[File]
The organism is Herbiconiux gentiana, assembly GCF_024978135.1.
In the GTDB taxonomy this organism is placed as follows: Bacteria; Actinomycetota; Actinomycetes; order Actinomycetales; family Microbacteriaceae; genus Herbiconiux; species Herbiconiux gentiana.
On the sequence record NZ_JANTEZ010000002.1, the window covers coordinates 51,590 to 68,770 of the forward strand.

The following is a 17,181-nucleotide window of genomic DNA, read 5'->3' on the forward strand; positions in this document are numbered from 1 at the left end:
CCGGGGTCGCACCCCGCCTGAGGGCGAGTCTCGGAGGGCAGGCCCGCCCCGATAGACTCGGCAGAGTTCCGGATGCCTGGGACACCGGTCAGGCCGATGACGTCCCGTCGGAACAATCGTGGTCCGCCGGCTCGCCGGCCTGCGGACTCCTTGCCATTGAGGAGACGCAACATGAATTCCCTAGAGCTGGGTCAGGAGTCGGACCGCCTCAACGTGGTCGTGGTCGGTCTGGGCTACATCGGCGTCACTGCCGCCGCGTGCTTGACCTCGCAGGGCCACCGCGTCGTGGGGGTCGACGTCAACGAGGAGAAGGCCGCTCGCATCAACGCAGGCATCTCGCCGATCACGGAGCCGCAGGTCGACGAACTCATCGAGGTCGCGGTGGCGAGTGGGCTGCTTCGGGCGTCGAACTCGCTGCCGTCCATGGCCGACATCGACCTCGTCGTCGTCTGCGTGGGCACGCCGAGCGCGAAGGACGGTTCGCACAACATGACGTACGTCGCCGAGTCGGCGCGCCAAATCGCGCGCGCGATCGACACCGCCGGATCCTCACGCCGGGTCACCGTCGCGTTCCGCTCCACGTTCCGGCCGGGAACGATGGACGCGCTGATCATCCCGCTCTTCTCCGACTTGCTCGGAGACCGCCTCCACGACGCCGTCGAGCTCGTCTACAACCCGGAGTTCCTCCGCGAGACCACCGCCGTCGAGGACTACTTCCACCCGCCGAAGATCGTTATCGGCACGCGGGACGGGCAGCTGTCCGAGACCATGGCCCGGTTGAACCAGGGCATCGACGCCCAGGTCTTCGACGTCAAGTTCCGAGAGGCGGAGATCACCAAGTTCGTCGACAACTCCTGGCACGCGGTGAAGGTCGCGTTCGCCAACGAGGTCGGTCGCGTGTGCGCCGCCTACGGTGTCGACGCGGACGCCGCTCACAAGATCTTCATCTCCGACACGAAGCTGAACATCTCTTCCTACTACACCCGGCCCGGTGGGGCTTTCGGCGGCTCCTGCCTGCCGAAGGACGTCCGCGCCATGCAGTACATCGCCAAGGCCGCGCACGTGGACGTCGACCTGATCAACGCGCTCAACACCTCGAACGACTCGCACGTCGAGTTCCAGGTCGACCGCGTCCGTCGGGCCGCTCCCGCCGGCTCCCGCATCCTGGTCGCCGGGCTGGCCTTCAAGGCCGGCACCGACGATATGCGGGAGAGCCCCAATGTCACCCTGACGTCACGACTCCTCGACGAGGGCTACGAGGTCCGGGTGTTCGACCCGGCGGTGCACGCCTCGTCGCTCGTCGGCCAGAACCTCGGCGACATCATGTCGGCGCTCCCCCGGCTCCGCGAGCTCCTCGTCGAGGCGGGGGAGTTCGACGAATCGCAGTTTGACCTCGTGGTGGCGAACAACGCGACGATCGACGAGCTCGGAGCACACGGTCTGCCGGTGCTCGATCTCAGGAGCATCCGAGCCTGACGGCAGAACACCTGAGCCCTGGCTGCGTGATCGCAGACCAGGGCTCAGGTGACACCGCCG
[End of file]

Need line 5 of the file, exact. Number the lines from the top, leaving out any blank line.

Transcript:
CCGGGGTCGCACCCCGCCTGAGGGCGAGTCTCGGAGGGCAGGCCCGCCCCGATAGACTCGGCAGAGTTCCGGATGCCTGGGACACCGGTCAGGCCGATGACGTCCCGTCGGAACAATCGTGGTCCGCCGGCTCGCCGGCCTGCGGACTCCTTGCCATTGAGGAGACGCAACATGAATTCCCTAGAGCTGGGTCAGGAGTCGGACCGCCTCAACGTGGTCGTGGTCGGTCTGGGCTACATCGGCGTCACTGCCGCCGCGTGCTTGACCTCGCAGGGCCACCGCGTCGTGGGGGTCGACGTCAACGAGGAGAAGGCCGCTCGCATCAACGCAGGCATCTCGCCGATCACGGAGCCGCAGGTCGACGAACTCATCGAGGTCGCGGTGGCGAGTGGGCTGCTTCGGGCGTCGAACTCGCTGCCGTCCATGGCCGACATCGACCTCGTCGTCGTCTGCGTGGGCACGCCGAGCGCGAAGGACGGTTCGCACAACATGACGTACGTCGCCGAGTCGGCGCGCCAAATCGCGCGCGCGATCGACACCGCCGGATCCTCACGCCGGGTCACCGTCGCGTTCCGCTCCACGTTCCGGCCGGGAACGATGGACGCGCTGATCATCCCGCTCTTCTCCGACTTGCTCGGAGACCGCCTCCACGACGCCGTCGAGCTCGTCTACAACCCGGAGTTCCTCCGCGAGACCACCGCCGTCGAGGACTACTTCCACCCGCCGAAGATCGTTATCGGCACGCGGGACGGGCAGCTGTCCGAGACCATGGCCCGGTTGAACCAGGGCATCGACGCCCAGGTCTTCGACGTCAAGTTCCGAGAGGCGGAGATCACCAAGTTCGTCGACAACTCCTGGCACGCGGTGAAGGTCGCGTTCGCCAACGAGGTCGGTCGCGTGTGCGCCGCCTACGGTGTCGACGCGGACGCCGCTCACAAGATCTTCATCTCCGACACGAAGCTGAACATCTCTTCCTACTACACCCGGCCCGGTGGGGCTTTCGGCGGCTCCTGCCTGCCGAAGGACGTCCGCGCCATGCAGTACATCGCCAAGGCCGCGCACGTGGACGTCGACCTGATCAACGCGCTCAACACCTCGAACGACTCGCACGTCGAGTTCCAGGTCGACCGCGTCCGTCGGGCCGCTCCCGCCGGCTCCCGCATCCTGGTCGCCGGGCTGGCCTTCAAGGCCGGCACCGACGATATGCGGGAGAGCCCCAATGTCACCCTGACGTCACGACTCCTCGACGAGGGCTACGAGGTCCGGGTGTTCGACCCGGCGGTGCACGCCTCGTCGCTCGTCGGCCAGAACCTCGGCGACATCATGTCGGCGCTCCCCCGGCTCCGCGAGCTCCTCGTCGAGGCGGGGGAGTTCGACGAATCGCAGTTTGACCTCGTGGTGGCGAACAACGCGACGATCGACGAGCTCGGAGCACACGGTCTGCCGGTGCTCGATCTCAGGAGCATCCGAGCCTGACGGCAGAACACCTGAGCCCTGGCTGCGTGATCGCAGACCAGGGCTCAGGTGACACCGCCG